Note, however, that we find John the Baptist and Jesus in situations where they do confront the inquiring lost in stark, tough words concerning their hostility against God and their wretched standing before the Creator (Matt 3:7-12; 12:34-37). For sake of space, we’ll look only at Matt 12 and see the gentle Jesus in action:
“You brood of vipers! How can you speak good, when you are evil? For out of the abundance of the heart the mouth speaks. The good person out of his good treasure brings forth good, and the evil person out of his evil treasure brings forth evil. I tell you, on the day of judgment people will give account for every careless word they speak, for by your words you will be justified, and by your words you will be condemned.”
Here he was talking with the self-righteous religious folks of his day, who had enough Old Testament revelation which should have helped them understand who the Messiah was, yet this provides an example for our times to speak forthrightly in such a manner to those who, religious or not, are nonetheless enemies of God.
When we’re witnessing, at the very least, we should keep in mind the truth of our listeners’ hostility against God. This need not make us hostile towards them, just mindful of their true state. Their lostness means rebellion against God. While not required on all occasions, it would be appropriate at times to gently say to them, “You’re not just separated from God. You are hostile towards him, no matter what your heart tells you.” We can do this without arrogance by realizing that we have done nothing to earn salvation. We were in that same hostile predicament before God (Rom 5:8). We can share the good news with others knowing that hell should have been our own, too. Oh, but for the grace of Christ.
Approaching the unconverted as enemies of God, face to face or only in our minds, could provide a counter balance to the typical approach that the masses are eagerly waiting to believe the good news if only someone would tell them. No matter how good unbelievers seem, they oppose God and his holy ways. People aren’t just passively lost; they are actively rebelling against God. Following on the heels of John 3:16, verse 18 says, “Whoever believes in him is not condemned, but whoever does not believe is condemned already, because he has not believed in the name of the only Son of God.” So not believing equals condemnation, which proves one is an enemy of God. First John 2:23 also clarifies, “No one who denies the Son has the Father. Whoever confesses the Son has the Father also.”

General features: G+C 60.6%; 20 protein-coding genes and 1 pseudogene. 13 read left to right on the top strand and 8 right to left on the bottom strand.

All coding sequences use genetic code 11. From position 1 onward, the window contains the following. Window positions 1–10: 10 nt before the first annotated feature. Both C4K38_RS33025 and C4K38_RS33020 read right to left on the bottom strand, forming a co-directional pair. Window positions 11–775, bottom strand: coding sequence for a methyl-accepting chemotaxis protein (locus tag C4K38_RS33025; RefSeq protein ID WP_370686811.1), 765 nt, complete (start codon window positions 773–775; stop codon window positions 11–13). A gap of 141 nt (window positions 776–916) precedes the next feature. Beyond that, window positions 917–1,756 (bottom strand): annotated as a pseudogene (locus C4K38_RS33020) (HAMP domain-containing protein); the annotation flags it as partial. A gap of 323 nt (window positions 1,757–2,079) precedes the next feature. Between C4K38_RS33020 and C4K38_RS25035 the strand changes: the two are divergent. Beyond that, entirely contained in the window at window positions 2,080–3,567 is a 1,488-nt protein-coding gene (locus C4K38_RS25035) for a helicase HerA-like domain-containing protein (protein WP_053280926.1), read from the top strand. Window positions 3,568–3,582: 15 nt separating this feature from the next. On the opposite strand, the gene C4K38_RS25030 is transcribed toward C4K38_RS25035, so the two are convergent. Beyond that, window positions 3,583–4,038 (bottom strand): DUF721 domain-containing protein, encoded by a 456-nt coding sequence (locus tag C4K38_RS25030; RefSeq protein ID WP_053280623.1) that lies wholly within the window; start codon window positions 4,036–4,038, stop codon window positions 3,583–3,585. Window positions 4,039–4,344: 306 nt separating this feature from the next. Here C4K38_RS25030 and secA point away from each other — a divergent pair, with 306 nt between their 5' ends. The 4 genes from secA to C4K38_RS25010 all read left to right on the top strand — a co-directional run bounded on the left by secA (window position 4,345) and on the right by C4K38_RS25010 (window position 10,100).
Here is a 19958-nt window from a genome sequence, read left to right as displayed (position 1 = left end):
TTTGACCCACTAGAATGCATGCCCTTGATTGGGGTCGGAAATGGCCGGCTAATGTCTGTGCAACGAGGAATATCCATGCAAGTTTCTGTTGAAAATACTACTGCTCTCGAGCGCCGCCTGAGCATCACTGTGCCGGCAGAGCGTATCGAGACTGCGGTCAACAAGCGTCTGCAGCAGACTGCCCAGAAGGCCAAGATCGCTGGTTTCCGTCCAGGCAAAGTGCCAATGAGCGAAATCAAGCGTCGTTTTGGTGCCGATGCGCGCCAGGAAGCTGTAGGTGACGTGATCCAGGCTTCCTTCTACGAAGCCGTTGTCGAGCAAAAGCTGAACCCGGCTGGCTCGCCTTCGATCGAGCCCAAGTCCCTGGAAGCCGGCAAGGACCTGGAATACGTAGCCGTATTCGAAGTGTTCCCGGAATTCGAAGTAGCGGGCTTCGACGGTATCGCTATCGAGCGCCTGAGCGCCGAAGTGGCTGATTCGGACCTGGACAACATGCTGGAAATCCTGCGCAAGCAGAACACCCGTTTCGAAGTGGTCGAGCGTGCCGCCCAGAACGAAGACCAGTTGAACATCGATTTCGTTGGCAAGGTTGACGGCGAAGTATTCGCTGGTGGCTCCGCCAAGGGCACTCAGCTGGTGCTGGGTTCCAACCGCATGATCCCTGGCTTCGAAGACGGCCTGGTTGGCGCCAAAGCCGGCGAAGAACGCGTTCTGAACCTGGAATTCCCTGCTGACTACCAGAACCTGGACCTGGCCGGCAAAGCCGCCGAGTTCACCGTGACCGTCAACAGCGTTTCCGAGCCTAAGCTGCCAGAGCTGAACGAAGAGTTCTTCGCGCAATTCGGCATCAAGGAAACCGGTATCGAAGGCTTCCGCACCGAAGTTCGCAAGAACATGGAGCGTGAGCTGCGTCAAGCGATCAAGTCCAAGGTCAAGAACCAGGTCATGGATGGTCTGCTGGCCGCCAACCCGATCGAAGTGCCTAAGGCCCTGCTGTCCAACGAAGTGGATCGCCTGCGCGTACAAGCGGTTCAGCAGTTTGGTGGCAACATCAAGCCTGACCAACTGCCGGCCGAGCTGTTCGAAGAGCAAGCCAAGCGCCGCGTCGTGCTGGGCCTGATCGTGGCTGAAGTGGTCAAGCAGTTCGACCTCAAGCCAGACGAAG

Again, let’s remember that God’s love towards his creation is authentic, not pretend. However, man’s sin is real too, so when we find an individual or group of lost people who are hungry for God’s Word, it is because the Spirit is working on them not because people are naturally inclined to our Savior. The “enemy paradigm” is not the only one we find in Scripture, but it is always present and real, either running in the background, indirectly related, or directly evident. Dirt is not always on the fruit or the tree itself springing from the soil, but it is always underneath, affecting all that comes from it.
Paul once lived as a hypocritical Pharisee like those in Matt 3:7-12 and 12:34-37, but then, he was reconciled to God (1 Tim 1:12-17). God transformed him from blasphemer to worshipper. How glorious when once-hostile people become friends and brothers. This only happens through God’s sovereign grace. “For if while we were enemies we were reconciled to God by the death of his Son, much more, now that we are reconciled, shall we be saved by his life” (Rom 5:10). That is the joy of reconciliation and that is truly good news that we must delightfully tell.
 D. A. Carson, “Matthew,” in The Expositor’s Bible Commentary, Volume 8: Matthew, Mark, Luke, ed. Frank E. Gaebelein (Grand Rapids, MI: Zondervan Publishing House, 1984), 290, quoting McNeile.
Kevin took his Masters degrees from TEDS and GCTS. He has served overseas for several years in both Asia and Africa with his wife and children. See his related article, Biblical Authors Delighting in the Destruction of their Enemies.